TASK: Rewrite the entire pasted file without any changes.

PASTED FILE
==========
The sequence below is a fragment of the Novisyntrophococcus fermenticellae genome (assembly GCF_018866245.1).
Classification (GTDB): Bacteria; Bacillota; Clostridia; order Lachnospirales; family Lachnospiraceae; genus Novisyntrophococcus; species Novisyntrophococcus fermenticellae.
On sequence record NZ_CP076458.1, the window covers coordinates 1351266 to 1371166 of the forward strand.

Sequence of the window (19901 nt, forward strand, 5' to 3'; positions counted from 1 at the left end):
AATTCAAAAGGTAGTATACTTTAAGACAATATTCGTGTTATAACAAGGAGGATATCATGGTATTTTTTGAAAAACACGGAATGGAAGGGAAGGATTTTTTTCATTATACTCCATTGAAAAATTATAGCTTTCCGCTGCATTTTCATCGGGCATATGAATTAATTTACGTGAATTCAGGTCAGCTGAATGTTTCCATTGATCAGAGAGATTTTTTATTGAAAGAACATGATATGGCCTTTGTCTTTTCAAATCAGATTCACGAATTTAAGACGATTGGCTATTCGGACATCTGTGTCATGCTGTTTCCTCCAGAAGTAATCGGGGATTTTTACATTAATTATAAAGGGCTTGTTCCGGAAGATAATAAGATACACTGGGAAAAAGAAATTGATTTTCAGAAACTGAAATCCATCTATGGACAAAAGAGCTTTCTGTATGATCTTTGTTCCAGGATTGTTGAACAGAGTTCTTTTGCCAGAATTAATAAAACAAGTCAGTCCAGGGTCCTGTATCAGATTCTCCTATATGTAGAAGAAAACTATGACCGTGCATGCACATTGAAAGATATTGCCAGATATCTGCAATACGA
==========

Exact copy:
The sequence below is a fragment of the Novisyntrophococcus fermenticellae genome (assembly GCF_018866245.1).
Classification (GTDB): Bacteria; Bacillota; Clostridia; order Lachnospirales; family Lachnospiraceae; genus Novisyntrophococcus; species Novisyntrophococcus fermenticellae.
On sequence record NZ_CP076458.1, the window covers coordinates 1351266 to 1371166 of the forward strand.

Sequence of the window (19901 nt, forward strand, 5' to 3'; positions counted from 1 at the left end):
AATTCAAAAGGTAGTATACTTTAAGACAATATTCGTGTTATAACAAGGAGGATATCATGGTATTTTTTGAAAAACACGGAATGGAAGGGAAGGATTTTTTTCATTATACTCCATTGAAAAATTATAGCTTTCCGCTGCATTTTCATCGGGCATATGAATTAATTTACGTGAATTCAGGTCAGCTGAATGTTTCCATTGATCAGAGAGATTTTTTATTGAAAGAACATGATATGGCCTTTGTCTTTTCAAATCAGATTCACGAATTTAAGACGATTGGCTATTCGGACATCTGTGTCATGCTGTTTCCTCCAGAAGTAATCGGGGATTTTTACATTAATTATAAAGGGCTTGTTCCGGAAGATAATAAGATACACTGGGAAAAAGAAATTGATTTTCAGAAACTGAAATCCATCTATGGACAAAAGAGCTTTCTGTATGATCTTTGTTCCAGGATTGTTGAACAGAGTTCTTTTGCCAGAATTAATAAAACAAGTCAGTCCAGGGTCCTGTATCAGATTCTCCTATATGTAGAAGAAAACTATGACCGTGCATGCACATTGAAAGATATTGCCAGATATCTGCAATACGA